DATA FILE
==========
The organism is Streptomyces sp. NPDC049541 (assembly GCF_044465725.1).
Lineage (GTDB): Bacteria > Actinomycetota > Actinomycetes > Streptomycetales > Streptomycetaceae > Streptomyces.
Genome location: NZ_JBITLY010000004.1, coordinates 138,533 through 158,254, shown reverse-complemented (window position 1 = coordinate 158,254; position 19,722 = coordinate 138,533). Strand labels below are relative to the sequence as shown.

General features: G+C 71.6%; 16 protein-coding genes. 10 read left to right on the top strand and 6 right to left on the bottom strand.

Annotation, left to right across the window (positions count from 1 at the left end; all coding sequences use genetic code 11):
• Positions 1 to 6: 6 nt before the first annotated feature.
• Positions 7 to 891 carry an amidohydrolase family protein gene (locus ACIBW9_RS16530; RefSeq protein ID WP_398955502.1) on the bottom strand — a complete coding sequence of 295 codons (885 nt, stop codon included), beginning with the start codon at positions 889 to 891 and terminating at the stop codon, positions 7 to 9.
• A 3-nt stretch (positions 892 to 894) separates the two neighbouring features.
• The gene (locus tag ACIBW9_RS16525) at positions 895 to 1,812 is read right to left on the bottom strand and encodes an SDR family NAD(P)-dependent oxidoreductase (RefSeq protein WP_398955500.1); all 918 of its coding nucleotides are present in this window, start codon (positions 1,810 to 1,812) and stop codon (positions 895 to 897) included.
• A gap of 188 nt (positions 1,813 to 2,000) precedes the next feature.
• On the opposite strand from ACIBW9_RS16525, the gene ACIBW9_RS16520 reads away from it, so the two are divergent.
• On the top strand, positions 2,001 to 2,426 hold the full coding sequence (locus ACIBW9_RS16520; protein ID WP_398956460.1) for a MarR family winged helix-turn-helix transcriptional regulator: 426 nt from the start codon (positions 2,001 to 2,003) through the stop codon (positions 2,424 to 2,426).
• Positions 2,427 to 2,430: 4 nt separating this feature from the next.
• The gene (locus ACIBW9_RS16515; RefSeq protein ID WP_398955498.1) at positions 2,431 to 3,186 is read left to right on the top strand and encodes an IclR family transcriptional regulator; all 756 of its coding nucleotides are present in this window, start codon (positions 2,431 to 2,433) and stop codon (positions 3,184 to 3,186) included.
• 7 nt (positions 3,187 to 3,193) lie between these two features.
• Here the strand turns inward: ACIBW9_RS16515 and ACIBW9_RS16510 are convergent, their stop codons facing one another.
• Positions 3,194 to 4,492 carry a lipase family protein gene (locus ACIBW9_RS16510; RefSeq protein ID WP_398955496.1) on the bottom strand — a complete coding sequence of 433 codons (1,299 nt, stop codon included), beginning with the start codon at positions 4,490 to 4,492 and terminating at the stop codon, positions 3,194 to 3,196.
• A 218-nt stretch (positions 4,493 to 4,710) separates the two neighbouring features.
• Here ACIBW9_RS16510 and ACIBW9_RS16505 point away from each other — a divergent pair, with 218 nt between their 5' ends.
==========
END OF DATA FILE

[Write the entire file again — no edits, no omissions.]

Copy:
The organism is Streptomyces sp. NPDC049541 (assembly GCF_044465725.1).
Lineage (GTDB): Bacteria > Actinomycetota > Actinomycetes > Streptomycetales > Streptomycetaceae > Streptomyces.
Genome location: NZ_JBITLY010000004.1, coordinates 138,533 through 158,254, shown reverse-complemented (window position 1 = coordinate 158,254; position 19,722 = coordinate 138,533). Strand labels below are relative to the sequence as shown.

General features: G+C 71.6%; 16 protein-coding genes. 10 read left to right on the top strand and 6 right to left on the bottom strand.

Annotation, left to right across the window (positions count from 1 at the left end; all coding sequences use genetic code 11):
• Positions 1 to 6: 6 nt before the first annotated feature.
• Positions 7 to 891 carry an amidohydrolase family protein gene (locus ACIBW9_RS16530; RefSeq protein ID WP_398955502.1) on the bottom strand — a complete coding sequence of 295 codons (885 nt, stop codon included), beginning with the start codon at positions 889 to 891 and terminating at the stop codon, positions 7 to 9.
• A 3-nt stretch (positions 892 to 894) separates the two neighbouring features.
• The gene (locus tag ACIBW9_RS16525) at positions 895 to 1,812 is read right to left on the bottom strand and encodes an SDR family NAD(P)-dependent oxidoreductase (RefSeq protein WP_398955500.1); all 918 of its coding nucleotides are present in this window, start codon (positions 1,810 to 1,812) and stop codon (positions 895 to 897) included.
• A gap of 188 nt (positions 1,813 to 2,000) precedes the next feature.
• On the opposite strand from ACIBW9_RS16525, the gene ACIBW9_RS16520 reads away from it, so the two are divergent.
• On the top strand, positions 2,001 to 2,426 hold the full coding sequence (locus ACIBW9_RS16520; protein ID WP_398956460.1) for a MarR family winged helix-turn-helix transcriptional regulator: 426 nt from the start codon (positions 2,001 to 2,003) through the stop codon (positions 2,424 to 2,426).
• Positions 2,427 to 2,430: 4 nt separating this feature from the next.
• The gene (locus ACIBW9_RS16515; RefSeq protein ID WP_398955498.1) at positions 2,431 to 3,186 is read left to right on the top strand and encodes an IclR family transcriptional regulator; all 756 of its coding nucleotides are present in this window, start codon (positions 2,431 to 2,433) and stop codon (positions 3,184 to 3,186) included.
• 7 nt (positions 3,187 to 3,193) lie between these two features.
• Here the strand turns inward: ACIBW9_RS16515 and ACIBW9_RS16510 are convergent, their stop codons facing one another.
• Positions 3,194 to 4,492 carry a lipase family protein gene (locus ACIBW9_RS16510; RefSeq protein ID WP_398955496.1) on the bottom strand — a complete coding sequence of 433 codons (1,299 nt, stop codon included), beginning with the start codon at positions 4,490 to 4,492 and terminating at the stop codon, positions 3,194 to 3,196.
• A 218-nt stretch (positions 4,493 to 4,710) separates the two neighbouring features.
• Here ACIBW9_RS16510 and ACIBW9_RS16505 point away from each other — a divergent pair, with 218 nt between their 5' ends.